A Toronto woman is warning others about the dangers of "revolving door" nail salons after she ended up in hospital with a serious infection just hours after getting a pedicure at a local nail salon.

Kristine Galka was at a salon in the west end of the city when she got a cut on her heel. Within 36 hours, she was in the emergency room receiving intravenous treatment.

"I walked in with two healthy feet, and I walked out with an infection I can't even pronounce," Kristine Galka told CTV Toronto on Tuesday.

Galka was visiting a salon in Bloor West Village in early August when she was injured.

Galka said her feet were in a foot bath and the nail technician was scrubbing the inside of her left foot with a pumice stone, when she felt a sharp pain from the hard scrubbing.

She looked down and saw blood. The technician put a bandage on it and finished her pedicure.

When the pedicure was over, Galka confronted the owner of the nail salon, asking for an explanation, but said she was ignored. She paid and left, expecting her foot would heal.

By the time Galka got home her foot had begun to swell and throb. Fearing infection, she went to St. Joseph's Health Centre where she was given antibiotics.

The next day, she noticed pus in her infection and went back to the hospital, where she was told she had a serious infection and put on IV medication. Doctors had to open the cut and scrape out the infection, leaving a hole that still hasn't healed.

Three weeks after the incident, Galka has had several procedures on her foot and still can't wear shoes. She's had to return to the hospital for cleanings, and will have to see a plastic surgeon once it heals.

"These nail salons are like a revolving door. One person sits down, the next person gets up, another one sits down. How are they managing to keep this clean when people are moving out so quickly?" Galka said.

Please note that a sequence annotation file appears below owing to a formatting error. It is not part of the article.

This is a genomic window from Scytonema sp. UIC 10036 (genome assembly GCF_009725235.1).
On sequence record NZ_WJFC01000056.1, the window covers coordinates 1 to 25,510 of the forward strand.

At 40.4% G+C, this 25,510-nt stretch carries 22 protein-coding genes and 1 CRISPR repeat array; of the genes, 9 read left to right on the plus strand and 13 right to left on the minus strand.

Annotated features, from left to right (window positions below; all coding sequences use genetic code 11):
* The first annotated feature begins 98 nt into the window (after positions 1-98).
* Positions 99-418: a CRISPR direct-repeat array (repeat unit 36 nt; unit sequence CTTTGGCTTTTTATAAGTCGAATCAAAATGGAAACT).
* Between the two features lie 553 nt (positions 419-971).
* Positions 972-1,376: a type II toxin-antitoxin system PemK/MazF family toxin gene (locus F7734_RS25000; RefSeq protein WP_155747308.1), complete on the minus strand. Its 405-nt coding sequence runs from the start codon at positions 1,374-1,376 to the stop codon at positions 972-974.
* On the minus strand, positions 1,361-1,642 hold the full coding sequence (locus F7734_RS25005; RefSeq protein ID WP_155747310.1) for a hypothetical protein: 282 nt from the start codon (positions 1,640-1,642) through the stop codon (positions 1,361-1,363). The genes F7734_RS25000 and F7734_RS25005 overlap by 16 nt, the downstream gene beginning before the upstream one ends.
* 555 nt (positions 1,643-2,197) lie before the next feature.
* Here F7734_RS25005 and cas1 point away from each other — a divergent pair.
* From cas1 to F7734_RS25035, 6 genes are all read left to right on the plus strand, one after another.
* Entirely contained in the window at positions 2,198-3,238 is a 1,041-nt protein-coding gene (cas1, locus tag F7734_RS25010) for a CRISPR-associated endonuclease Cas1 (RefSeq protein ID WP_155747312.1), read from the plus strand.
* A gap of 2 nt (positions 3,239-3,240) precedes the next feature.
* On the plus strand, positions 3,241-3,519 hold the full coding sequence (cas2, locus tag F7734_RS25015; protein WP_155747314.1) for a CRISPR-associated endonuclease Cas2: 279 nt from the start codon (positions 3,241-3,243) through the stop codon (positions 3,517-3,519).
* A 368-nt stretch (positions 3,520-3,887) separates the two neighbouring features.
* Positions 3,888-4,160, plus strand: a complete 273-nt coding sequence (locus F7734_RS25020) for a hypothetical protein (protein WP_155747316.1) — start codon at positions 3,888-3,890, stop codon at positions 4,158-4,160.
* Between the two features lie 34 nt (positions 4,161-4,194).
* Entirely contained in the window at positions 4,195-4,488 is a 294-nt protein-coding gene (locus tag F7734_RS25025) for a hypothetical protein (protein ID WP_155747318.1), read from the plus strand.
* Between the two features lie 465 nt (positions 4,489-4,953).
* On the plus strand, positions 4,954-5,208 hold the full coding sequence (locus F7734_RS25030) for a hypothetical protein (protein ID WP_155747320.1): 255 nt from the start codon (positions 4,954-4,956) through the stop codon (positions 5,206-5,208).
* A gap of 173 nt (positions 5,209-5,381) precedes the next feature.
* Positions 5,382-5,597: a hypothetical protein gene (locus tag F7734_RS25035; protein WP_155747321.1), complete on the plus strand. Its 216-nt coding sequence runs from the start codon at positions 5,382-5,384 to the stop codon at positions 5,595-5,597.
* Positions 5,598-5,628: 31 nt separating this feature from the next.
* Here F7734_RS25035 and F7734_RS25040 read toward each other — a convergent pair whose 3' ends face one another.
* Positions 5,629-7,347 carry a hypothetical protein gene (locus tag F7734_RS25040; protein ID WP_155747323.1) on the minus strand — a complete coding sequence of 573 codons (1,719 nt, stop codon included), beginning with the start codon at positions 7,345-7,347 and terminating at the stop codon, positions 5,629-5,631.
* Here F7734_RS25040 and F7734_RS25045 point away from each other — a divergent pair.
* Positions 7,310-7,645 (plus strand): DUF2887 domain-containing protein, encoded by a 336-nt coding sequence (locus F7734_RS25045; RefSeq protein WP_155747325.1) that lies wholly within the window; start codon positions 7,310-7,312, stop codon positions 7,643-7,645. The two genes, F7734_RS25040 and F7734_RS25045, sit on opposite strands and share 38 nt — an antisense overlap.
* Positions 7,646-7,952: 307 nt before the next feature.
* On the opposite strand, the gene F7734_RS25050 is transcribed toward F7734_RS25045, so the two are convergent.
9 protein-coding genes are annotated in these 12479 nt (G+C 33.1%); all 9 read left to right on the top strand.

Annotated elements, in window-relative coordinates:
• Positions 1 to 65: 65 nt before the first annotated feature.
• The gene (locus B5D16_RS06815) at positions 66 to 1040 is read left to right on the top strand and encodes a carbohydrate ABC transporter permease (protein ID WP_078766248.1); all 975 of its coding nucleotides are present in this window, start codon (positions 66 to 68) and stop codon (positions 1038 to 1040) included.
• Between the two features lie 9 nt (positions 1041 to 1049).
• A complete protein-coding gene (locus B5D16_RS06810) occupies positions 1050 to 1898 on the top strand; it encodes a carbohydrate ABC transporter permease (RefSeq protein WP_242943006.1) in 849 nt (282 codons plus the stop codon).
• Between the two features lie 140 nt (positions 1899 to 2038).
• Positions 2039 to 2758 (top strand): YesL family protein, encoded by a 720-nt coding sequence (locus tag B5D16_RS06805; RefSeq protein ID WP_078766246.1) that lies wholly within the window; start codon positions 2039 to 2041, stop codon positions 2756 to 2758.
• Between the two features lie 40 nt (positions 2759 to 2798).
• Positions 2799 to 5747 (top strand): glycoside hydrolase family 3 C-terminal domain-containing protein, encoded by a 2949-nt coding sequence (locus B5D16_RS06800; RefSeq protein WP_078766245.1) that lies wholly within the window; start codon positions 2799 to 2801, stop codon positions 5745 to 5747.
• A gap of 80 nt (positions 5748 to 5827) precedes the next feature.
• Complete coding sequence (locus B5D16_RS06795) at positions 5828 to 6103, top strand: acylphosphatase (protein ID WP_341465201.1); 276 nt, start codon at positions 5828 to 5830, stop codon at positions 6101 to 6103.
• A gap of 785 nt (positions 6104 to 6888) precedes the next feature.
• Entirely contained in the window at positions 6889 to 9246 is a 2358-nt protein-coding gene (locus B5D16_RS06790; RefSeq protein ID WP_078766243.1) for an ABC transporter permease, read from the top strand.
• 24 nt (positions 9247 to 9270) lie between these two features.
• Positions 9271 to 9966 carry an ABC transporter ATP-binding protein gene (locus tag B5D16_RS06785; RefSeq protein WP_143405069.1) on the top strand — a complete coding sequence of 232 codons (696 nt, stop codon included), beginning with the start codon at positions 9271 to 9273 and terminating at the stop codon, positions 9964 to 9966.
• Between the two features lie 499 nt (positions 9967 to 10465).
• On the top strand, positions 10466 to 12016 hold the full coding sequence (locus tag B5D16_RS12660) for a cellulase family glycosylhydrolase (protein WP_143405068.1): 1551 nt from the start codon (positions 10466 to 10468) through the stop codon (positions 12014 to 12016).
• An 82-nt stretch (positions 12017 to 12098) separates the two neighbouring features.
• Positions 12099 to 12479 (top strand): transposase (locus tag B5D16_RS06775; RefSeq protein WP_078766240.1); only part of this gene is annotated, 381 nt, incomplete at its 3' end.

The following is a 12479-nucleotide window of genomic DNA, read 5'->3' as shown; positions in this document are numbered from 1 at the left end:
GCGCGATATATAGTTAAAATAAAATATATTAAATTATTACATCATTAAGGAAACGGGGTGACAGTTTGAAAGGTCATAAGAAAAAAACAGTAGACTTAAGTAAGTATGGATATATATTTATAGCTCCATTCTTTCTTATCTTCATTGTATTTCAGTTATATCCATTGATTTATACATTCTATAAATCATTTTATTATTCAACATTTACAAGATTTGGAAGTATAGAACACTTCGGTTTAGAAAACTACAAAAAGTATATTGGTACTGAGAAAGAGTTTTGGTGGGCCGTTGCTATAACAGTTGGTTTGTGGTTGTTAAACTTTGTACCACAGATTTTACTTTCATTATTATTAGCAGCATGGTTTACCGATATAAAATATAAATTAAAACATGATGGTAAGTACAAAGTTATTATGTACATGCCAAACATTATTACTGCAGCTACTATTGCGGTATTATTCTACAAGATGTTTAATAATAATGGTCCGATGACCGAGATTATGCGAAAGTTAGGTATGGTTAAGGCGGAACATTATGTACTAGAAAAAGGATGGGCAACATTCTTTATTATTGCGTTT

The salon she went to was inspected by Toronto Public Health shortly after Galka's visit, and received a conditional pass due to cleanliness issues. Since the incident, the salon reviewed its cleaning procedure, and has received a full pass.

Tips to stay safe at salons

Most infections occur when nail salons fail to clean their equipment properly, or reuse disposable tools.

  • Try to arrive early for appointments, and spend the extra time monitoring the cleaning practices. Watch how foot spas are cleaned. They should be disinfected after each customer.
  • Make sure you check the salon for a licence, and ask for new, single-use files and buffers.
  • Don't shave right before a pedicure, as small cuts on the legs increase the chances of infection.
  • Look up the salon on bodysafe.ca, Toronto Public Health's online inspection and disclosure system. The city-run site provides information on hair salons, tattoo parlours, piercing studios and nail salons.

If you have concerns, Toronto Public Health asks residents to contact the city and request an inspection. This year, Toronto Public Health has investigated nine cleanliness-related complaints at nail salons.

With files from CTV Toronto's Consumer Reporter Pat Foran